Every so often I dig into the Living A Creative Life archives, and pull out a classic article that feels worthy of reposting. This is one such Living A Creative Life Classic, originally published on May 6, 2010. Enjoy, and let me know your thoughts! ~M
When I got divorced, one of the things that got me out of bed in the morning was knowing that tonight (or the next night, or the next) I was going out dancing.
Dance was my first love. I’d been on a career track as a modern dancer, and only stopped when forced by an injury (a good thing in the end, but that’s another story). Now, years later, even though I could have physically handled going out dancing, I never did while I was married.
Why? Because my husband didn’t like to dance. And because he was so jealous it didn’t even enter my mind to go out alone.
A big, important part of myself, one of my core Blisses, was effectively cut off for years.
And it was 100% my own fault.
The truth is each of us is 100% responsible for our own happiness, and I didn’t have to let my husband’s jealousy and lack of interest determine my choices. It felt like I had no choice, but in fact that was just me playing the victim and not taking responsibility.
When I finally “rediscovered” dance during my divorce, I was insanely grateful to “get dance back,” and insanely annoyed with myself for ever letting someone else’s preferences dictate my choices.
I swore I’d never do the same thing again.
Yet in my last relationship I did just that. You’d think over a decade of personal growth would have made a difference, but no.
This time the Bliss in question was music, singing jazz to be exact, and before I met my ex, my habit was to get out to a jam session or two at least every week or so, where I could get a microphone in my hand. But during the year-plus of my last relationship, I only went to jam sessions a handful times.
Why? Not because my ex forbade me from going, but simply because he didn’t like jazz, and wasn’t willing to learn to like it. So I was left with the choice of either following my Bliss, or spending time with him.
Now, I’d worked long and hard to find this relationship (57 dates in a 2 1/2 year period, in fact). I thought this man was my life partner, and our relationship was a huge priority in my life. Plus I just plain liked spending time with him! Then there was the fact that, unlike my ex-husband, he did go out dancing with me, even subjected himself to the sometimes excruciating challenge of learning Argentine Tango so that we could dance together.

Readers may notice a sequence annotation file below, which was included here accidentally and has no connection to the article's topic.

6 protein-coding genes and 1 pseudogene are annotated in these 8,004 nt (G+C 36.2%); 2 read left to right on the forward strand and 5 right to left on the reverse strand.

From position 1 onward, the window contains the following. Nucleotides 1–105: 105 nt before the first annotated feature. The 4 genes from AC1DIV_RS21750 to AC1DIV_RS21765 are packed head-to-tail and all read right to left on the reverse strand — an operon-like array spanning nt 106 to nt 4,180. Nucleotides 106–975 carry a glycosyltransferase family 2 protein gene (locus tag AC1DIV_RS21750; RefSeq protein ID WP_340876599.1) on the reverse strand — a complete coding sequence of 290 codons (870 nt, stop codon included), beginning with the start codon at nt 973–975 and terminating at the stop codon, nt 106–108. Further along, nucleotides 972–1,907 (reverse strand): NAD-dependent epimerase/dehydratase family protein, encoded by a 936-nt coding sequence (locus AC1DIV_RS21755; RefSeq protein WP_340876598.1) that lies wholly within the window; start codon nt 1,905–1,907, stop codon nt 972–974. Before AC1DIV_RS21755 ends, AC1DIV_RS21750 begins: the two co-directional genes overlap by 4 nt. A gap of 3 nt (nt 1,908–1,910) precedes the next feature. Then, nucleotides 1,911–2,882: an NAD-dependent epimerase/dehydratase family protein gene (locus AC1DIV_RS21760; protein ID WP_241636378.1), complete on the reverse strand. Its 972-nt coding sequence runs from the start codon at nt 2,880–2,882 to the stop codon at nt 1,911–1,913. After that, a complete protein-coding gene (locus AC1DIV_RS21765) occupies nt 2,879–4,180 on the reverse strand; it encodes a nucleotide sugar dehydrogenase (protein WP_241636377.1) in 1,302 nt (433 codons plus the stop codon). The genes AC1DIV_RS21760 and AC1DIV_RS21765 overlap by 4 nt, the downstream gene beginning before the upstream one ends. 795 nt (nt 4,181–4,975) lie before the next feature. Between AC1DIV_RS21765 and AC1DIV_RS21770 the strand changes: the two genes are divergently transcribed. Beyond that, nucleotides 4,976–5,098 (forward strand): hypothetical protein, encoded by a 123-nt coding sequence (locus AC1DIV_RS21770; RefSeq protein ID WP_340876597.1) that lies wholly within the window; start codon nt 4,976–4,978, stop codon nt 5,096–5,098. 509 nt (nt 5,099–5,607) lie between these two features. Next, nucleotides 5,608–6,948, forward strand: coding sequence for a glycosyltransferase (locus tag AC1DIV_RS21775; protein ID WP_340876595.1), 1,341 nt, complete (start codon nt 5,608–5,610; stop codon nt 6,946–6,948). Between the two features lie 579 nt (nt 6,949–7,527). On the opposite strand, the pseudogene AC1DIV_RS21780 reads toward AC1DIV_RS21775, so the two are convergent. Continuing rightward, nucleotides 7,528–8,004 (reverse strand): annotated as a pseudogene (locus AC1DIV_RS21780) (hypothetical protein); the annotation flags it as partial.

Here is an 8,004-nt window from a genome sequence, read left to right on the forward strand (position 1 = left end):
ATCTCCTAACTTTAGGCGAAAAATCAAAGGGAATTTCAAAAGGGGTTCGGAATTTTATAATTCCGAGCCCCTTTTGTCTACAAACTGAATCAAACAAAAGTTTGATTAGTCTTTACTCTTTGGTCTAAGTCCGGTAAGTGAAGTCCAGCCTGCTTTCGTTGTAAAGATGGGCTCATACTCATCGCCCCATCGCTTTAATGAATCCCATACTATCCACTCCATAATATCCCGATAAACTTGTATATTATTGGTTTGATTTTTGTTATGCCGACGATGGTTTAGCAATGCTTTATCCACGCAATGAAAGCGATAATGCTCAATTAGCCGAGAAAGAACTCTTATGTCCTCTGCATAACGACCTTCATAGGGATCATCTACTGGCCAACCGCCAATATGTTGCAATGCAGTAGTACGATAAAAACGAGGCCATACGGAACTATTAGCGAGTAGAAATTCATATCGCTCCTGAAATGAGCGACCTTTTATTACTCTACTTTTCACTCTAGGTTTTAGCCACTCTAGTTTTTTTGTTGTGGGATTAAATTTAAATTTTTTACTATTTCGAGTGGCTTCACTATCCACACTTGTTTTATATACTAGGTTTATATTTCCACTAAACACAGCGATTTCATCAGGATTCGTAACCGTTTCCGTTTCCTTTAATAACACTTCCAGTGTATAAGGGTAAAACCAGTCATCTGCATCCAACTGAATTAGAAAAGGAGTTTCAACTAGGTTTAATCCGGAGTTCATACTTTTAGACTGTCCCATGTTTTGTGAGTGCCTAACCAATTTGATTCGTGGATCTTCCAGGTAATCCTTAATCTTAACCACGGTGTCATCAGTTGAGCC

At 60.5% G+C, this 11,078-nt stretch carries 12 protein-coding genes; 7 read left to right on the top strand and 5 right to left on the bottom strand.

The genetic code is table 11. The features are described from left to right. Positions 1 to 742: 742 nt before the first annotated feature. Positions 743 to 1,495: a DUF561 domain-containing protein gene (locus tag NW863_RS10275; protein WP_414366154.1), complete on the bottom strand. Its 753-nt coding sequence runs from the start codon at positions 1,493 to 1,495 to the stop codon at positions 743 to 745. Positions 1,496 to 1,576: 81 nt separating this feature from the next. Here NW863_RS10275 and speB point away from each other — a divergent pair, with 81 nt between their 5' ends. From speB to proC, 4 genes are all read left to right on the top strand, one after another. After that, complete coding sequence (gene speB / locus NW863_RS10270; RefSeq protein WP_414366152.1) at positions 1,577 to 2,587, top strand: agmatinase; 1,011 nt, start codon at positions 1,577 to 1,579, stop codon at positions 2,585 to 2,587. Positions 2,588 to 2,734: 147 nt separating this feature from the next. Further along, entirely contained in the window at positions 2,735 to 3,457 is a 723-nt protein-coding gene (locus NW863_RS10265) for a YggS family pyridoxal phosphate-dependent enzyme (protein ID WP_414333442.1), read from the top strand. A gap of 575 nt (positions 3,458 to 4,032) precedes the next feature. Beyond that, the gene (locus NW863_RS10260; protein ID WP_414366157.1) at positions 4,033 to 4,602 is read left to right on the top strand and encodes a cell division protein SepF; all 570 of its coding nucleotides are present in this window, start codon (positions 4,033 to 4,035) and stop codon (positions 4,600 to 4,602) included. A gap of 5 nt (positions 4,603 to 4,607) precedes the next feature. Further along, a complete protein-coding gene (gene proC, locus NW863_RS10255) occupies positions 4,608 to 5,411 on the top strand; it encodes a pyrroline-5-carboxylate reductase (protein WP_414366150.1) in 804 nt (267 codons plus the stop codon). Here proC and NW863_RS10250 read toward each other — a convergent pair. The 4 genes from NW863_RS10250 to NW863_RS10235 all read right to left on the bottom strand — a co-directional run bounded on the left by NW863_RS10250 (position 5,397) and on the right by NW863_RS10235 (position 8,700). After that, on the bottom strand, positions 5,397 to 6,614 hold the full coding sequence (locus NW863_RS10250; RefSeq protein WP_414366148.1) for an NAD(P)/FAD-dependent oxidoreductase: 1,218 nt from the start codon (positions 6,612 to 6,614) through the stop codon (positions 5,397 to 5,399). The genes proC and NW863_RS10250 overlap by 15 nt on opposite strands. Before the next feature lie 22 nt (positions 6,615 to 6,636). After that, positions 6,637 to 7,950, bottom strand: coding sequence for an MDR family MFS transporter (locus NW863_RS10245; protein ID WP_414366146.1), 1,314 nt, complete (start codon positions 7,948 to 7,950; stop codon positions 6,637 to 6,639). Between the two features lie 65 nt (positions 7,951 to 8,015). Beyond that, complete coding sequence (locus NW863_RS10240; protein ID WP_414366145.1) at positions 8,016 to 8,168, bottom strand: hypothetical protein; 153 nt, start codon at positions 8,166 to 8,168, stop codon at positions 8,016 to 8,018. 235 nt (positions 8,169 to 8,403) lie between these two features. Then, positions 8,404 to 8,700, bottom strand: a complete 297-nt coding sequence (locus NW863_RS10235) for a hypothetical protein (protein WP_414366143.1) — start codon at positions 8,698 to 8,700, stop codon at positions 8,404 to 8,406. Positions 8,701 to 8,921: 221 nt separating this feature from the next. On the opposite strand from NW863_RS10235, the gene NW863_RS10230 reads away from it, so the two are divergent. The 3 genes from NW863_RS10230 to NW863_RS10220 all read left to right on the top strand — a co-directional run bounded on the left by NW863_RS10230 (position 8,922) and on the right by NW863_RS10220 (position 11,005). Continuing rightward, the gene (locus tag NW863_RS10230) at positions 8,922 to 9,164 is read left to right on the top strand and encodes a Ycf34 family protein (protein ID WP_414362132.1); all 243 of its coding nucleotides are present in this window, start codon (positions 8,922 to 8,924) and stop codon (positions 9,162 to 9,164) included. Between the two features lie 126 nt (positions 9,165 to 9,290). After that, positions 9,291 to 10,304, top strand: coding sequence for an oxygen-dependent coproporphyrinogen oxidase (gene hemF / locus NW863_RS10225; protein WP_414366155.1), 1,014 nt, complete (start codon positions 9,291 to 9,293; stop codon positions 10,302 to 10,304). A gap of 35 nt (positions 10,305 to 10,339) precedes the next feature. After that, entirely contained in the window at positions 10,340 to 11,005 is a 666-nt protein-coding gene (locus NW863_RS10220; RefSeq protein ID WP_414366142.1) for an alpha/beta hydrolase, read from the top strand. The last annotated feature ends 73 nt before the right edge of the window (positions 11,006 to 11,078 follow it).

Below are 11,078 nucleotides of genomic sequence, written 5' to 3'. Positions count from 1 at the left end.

The man was clearly willing, just not when it came to jazz. (Did I mention he also left the room when I played guitar? You’d think that would have been a clue…)
At the time, my choice to spend time with him rather than following my Bliss seemed tolerable. Now I’m not so sure.
Think about it: much as we don’t like to believe this, relationships come and go. Blisses endure. Perhaps the fact that this man couldn’t muster up enthusiasm for my Bliss was a clue that it wasn’t going to be a good match for the long term.
Are there people in your life who are less than supportive of you following your Bliss? Take a good, hard look. Are those relationships really going to serve you in the end? If there’s a niggling voice somewhere inside, you might want to pay attention to it.
I’m not telling you to break up with someone, but I am telling you, as one who knows, that cutting off an important part of your creative self is not the route to happiness.
You are 100% responsible. Seeking happiness is your birthright, and your Blisses are key to that happiness. Don’t you deserve to have people around you who will support you in your efforts to follow your evolving Bliss?
You bet you do. Don’t settle for less.
PS — Pssst! Know someone who might benefit from seeing this today? Pass it on!